The common rabbit pinworm (an Oxyurid called Passalurus ambiguus) is an internal (intestinal) parasite found in rabbits. It does not cause a serious health threat to rabbits, but it can cause uncomfortable itching and skin inflammation or redness.
"Pinworms do not cause a serious health threat to rabbits, but they can cause uncomfortable itching and skin inflammation or redness."
- Pinworms live in the small intestines, cecum and colon of rabbits.
- This particular parasite only lives in rabbits.
- Pinworms usually live un-noticed in the rabbit and pass eggs into the feces and environment.
- If your rabbit has a severe infection, you may notice itching or self-trauma around the anus.
How do pinworms develop in my rabbit?
Your rabbit becomes infected with pinworms by coming into contact with or eating the feces of a rabbit that has pinworms eggs in its feces.
Since the pinworm is a direct life cycle with NO intermediate host, this means your rabbit got it from the feces of an infected rabbit (it didn’t just happen to your rabbit). Most likely, your rabbit was exposed to the pinworm-infected feces from its parents or at the pet store or breeder.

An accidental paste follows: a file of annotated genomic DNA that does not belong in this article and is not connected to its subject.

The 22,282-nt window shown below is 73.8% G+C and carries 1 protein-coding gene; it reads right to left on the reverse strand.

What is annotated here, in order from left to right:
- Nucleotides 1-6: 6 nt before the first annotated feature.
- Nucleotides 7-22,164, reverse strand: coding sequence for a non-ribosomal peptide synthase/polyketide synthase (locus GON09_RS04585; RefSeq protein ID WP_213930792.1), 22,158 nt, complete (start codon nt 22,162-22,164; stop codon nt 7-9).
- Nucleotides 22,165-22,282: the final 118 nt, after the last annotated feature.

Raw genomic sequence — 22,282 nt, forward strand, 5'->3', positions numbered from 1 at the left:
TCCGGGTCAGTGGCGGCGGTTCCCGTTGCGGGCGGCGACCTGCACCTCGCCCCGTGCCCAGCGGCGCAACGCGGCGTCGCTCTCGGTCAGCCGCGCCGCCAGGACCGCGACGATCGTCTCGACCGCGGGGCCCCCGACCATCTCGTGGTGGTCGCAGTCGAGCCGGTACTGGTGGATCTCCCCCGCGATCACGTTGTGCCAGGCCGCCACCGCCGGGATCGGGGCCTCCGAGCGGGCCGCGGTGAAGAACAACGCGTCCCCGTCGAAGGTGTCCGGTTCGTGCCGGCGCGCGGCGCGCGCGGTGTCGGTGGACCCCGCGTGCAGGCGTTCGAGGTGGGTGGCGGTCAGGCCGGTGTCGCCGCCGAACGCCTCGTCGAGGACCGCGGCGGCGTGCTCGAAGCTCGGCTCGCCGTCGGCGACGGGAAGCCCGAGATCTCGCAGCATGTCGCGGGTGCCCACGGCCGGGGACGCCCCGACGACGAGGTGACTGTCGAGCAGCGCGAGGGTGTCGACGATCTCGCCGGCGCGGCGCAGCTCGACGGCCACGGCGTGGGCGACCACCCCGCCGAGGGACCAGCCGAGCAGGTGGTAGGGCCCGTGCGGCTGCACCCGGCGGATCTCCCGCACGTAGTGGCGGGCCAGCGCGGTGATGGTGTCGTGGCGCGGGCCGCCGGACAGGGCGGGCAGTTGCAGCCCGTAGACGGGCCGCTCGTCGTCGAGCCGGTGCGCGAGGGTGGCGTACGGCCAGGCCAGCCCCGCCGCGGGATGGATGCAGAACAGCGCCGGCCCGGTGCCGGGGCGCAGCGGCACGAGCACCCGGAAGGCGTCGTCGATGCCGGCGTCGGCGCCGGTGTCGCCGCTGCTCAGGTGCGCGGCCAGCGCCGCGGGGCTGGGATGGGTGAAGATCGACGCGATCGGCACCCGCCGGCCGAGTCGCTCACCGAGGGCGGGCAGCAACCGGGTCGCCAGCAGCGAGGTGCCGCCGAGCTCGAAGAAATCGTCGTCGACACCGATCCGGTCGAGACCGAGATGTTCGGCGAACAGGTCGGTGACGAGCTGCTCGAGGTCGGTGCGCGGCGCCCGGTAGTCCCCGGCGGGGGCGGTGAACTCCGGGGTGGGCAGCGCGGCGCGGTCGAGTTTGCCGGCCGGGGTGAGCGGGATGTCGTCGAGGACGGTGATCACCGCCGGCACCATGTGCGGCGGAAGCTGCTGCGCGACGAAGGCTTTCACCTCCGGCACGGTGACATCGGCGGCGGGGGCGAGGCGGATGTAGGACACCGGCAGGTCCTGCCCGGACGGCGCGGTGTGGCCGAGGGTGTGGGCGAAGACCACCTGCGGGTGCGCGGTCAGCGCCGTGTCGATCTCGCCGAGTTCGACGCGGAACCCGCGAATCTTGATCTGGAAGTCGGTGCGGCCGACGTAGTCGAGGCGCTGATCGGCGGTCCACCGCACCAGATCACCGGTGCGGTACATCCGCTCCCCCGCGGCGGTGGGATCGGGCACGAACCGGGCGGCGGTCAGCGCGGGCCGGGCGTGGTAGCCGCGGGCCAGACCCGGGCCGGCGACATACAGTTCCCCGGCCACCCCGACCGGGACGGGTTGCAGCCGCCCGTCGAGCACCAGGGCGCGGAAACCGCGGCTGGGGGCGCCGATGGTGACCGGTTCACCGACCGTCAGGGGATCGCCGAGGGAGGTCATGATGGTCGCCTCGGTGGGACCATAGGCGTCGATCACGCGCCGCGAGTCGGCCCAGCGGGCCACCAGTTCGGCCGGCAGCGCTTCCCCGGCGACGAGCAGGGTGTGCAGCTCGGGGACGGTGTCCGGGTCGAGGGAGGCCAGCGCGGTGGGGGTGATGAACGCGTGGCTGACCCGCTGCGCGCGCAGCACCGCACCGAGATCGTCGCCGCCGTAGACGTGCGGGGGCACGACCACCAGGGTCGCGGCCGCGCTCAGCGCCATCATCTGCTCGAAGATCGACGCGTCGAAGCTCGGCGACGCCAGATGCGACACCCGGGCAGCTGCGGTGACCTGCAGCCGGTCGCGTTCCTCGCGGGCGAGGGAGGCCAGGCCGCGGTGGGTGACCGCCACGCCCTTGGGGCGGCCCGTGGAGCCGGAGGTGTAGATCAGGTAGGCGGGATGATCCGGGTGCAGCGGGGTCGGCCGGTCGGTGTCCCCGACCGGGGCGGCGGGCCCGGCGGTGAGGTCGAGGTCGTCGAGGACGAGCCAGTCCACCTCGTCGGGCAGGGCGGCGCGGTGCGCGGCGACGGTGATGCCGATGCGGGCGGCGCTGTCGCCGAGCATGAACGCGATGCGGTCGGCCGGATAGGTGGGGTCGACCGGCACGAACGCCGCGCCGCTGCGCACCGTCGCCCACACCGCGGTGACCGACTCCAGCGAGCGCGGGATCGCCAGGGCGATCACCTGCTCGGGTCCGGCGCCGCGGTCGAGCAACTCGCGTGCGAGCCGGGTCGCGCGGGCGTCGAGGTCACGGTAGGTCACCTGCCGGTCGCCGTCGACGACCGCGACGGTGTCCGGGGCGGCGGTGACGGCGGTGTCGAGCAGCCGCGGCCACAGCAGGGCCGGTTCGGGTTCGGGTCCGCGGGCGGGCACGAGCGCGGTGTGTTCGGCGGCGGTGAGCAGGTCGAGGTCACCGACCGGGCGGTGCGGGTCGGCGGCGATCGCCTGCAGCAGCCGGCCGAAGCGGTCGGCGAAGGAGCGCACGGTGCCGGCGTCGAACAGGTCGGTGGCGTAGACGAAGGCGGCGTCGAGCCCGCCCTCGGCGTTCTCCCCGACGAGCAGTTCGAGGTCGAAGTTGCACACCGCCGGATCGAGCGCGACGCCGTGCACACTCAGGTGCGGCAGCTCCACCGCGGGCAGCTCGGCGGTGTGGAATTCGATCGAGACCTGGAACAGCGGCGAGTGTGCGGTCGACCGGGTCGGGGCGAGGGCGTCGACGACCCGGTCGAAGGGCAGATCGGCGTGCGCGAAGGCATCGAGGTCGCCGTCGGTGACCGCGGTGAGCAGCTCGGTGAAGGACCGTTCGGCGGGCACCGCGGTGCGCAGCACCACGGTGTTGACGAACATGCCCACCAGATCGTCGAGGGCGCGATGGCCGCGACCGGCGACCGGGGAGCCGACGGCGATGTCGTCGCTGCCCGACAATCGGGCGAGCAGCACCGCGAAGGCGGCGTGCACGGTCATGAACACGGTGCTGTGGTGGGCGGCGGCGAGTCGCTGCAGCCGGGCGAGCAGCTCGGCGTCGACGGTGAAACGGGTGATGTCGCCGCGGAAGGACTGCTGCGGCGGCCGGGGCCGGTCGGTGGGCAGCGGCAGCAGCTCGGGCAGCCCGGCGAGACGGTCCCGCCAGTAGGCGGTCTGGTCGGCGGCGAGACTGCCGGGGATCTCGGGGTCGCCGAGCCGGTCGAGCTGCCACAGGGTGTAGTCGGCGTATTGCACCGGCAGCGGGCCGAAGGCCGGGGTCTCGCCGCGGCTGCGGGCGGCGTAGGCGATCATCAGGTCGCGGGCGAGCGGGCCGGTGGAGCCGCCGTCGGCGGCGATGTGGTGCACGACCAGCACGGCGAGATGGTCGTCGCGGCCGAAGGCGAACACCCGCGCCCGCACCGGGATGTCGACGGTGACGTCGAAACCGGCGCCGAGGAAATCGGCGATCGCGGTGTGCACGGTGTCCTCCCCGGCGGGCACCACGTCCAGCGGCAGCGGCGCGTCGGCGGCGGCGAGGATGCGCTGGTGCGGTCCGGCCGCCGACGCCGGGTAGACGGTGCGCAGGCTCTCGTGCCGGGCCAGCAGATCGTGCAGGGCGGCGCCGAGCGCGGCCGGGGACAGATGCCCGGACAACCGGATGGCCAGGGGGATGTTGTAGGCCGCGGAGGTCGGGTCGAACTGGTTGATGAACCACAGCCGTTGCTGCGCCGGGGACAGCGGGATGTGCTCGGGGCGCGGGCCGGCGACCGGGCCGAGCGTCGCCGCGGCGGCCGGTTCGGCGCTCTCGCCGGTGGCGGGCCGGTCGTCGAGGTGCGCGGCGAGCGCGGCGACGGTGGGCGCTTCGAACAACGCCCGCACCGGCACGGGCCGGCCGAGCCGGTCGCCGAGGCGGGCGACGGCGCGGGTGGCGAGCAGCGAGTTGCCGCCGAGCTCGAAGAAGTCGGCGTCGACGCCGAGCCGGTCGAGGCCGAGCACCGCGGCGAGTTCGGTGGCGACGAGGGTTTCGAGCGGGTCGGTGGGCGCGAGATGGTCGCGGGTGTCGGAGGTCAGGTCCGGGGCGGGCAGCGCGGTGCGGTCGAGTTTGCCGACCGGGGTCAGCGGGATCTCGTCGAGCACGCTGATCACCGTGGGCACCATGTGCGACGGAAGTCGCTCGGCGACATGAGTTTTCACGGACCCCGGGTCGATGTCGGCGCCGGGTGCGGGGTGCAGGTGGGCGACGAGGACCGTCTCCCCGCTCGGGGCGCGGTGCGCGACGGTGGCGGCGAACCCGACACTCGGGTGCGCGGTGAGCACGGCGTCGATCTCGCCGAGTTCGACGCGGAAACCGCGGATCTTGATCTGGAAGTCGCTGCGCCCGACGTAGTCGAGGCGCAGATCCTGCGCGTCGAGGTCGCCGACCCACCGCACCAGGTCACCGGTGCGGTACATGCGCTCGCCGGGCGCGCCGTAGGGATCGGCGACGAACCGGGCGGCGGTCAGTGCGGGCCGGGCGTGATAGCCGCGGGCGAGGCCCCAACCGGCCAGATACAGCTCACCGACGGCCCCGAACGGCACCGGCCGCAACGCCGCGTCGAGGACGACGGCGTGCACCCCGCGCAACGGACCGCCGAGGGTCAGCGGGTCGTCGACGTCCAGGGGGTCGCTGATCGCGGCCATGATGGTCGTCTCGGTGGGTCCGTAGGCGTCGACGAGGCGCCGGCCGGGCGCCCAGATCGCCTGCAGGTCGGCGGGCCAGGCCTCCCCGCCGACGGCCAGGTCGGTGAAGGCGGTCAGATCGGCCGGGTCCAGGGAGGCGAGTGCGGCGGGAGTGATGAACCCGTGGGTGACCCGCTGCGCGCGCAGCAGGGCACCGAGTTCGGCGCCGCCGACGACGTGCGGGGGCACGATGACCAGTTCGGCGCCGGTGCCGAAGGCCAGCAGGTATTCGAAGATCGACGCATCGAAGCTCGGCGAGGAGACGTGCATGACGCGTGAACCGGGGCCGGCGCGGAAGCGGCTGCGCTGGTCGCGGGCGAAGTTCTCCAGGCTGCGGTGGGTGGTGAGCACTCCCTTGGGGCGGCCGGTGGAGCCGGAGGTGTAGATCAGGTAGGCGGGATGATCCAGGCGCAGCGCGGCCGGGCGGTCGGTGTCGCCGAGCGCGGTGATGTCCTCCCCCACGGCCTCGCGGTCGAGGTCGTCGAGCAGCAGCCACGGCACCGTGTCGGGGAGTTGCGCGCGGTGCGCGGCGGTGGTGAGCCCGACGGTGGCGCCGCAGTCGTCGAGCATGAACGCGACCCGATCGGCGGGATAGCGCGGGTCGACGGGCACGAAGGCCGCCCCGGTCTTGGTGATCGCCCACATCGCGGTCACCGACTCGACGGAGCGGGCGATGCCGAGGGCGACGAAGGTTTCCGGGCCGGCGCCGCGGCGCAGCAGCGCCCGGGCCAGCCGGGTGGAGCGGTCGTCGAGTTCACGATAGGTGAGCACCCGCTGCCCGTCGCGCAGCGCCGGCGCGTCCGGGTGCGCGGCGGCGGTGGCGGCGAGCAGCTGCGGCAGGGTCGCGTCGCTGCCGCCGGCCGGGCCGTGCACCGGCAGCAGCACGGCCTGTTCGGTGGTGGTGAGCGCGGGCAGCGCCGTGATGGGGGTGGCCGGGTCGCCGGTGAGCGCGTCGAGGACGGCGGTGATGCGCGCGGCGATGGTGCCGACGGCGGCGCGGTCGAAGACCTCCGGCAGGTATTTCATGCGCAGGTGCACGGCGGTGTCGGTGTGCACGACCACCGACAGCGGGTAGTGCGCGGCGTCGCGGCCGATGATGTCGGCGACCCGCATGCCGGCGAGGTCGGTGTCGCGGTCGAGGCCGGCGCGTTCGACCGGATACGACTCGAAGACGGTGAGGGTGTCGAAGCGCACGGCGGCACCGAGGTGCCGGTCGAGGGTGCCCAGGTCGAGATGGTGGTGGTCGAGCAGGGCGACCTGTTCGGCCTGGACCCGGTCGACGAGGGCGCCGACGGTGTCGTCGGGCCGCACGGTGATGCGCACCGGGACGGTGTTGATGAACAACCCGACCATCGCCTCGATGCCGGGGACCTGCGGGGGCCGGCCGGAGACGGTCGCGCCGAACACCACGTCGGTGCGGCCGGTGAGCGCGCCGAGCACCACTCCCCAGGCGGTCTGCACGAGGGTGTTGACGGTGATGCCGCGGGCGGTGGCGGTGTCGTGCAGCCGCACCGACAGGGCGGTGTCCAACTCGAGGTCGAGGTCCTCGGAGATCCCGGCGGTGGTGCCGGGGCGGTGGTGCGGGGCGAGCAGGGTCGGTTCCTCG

How does my veterinarian diagnose pinworms?
Your veterinarian will usually approach a pinworm diagnosis by conducting a fecal smear or fecal float test (using a sample of your rabbit’s feces) to identify the presence of pinworm eggs.
Of course, you and your veterinarian many also see your rabbit scratching or biting at the infected areas, and also possibly see small white worms around the anus or in the feces. (It’s not possible to see pinworm eggs with the naked eye.)
How does my veterinarian treat pinworms in rabbits?
Pinworms are challenging to treat because they have a direct life cycle related to the rabbit’s feces. Simply put, rabbits are coprophagic, (they eat their own feces or cecotrophs), which means they’re literally re-infecting themselves as veterinarians treat them, because their feces are contaminated.
"Rabbits eat their own feces, so they’re literally re-infecting themselves because their feces are contaminated."
Therefore, if your veterinarian has made a positive diagnosis of pinworms in your rabbit, you’ll be instructed to administer antiparasitic drugs. In addition, you’ll need to be diligent about cleaning and eliminating any and all eggs in and around your rabbit’s cage and other areas where he or she plays, sleeps and roams.
If you’re careful to treat your rabbit and keep the habitat super-clean, you can prevent re-infestation.
Be sure to follow your veterinarian’s specific instructions exactly!
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